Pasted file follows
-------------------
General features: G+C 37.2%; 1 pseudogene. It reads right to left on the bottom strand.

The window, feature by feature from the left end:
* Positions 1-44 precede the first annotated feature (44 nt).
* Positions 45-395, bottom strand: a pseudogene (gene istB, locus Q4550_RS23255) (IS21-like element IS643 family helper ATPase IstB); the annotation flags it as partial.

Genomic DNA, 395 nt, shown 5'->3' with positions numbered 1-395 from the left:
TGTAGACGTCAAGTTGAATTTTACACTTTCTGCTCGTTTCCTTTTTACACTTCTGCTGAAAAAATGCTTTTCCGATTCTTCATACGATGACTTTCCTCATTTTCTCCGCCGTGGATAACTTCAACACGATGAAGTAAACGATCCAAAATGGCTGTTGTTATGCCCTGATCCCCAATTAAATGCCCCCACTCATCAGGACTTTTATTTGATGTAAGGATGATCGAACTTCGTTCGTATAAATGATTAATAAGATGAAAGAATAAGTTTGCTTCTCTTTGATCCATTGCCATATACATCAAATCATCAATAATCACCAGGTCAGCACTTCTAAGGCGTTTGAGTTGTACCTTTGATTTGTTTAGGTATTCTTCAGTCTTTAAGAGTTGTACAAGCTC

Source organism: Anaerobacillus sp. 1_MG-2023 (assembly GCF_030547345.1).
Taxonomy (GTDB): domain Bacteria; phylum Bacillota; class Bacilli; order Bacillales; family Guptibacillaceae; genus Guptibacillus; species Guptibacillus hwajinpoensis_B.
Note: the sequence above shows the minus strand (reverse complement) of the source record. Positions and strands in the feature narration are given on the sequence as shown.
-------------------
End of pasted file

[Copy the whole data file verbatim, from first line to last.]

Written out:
General features: G+C 37.2%; 1 pseudogene. It reads right to left on the bottom strand.

The window, feature by feature from the left end:
* Positions 1-44 precede the first annotated feature (44 nt).
* Positions 45-395, bottom strand: a pseudogene (gene istB, locus Q4550_RS23255) (IS21-like element IS643 family helper ATPase IstB); the annotation flags it as partial.

Genomic DNA, 395 nt, shown 5'->3' with positions numbered 1-395 from the left:
TGTAGACGTCAAGTTGAATTTTACACTTTCTGCTCGTTTCCTTTTTACACTTCTGCTGAAAAAATGCTTTTCCGATTCTTCATACGATGACTTTCCTCATTTTCTCCGCCGTGGATAACTTCAACACGATGAAGTAAACGATCCAAAATGGCTGTTGTTATGCCCTGATCCCCAATTAAATGCCCCCACTCATCAGGACTTTTATTTGATGTAAGGATGATCGAACTTCGTTCGTATAAATGATTAATAAGATGAAAGAATAAGTTTGCTTCTCTTTGATCCATTGCCATATACATCAAATCATCAATAATCACCAGGTCAGCACTTCTAAGGCGTTTGAGTTGTACCTTTGATTTGTTTAGGTATTCTTCAGTCTTTAAGAGTTGTACAAGCTC

Source organism: Anaerobacillus sp. 1_MG-2023 (assembly GCF_030547345.1).
Taxonomy (GTDB): domain Bacteria; phylum Bacillota; class Bacilli; order Bacillales; family Guptibacillaceae; genus Guptibacillus; species Guptibacillus hwajinpoensis_B.
Note: the sequence above shows the minus strand (reverse complement) of the source record. Positions and strands in the feature narration are given on the sequence as shown.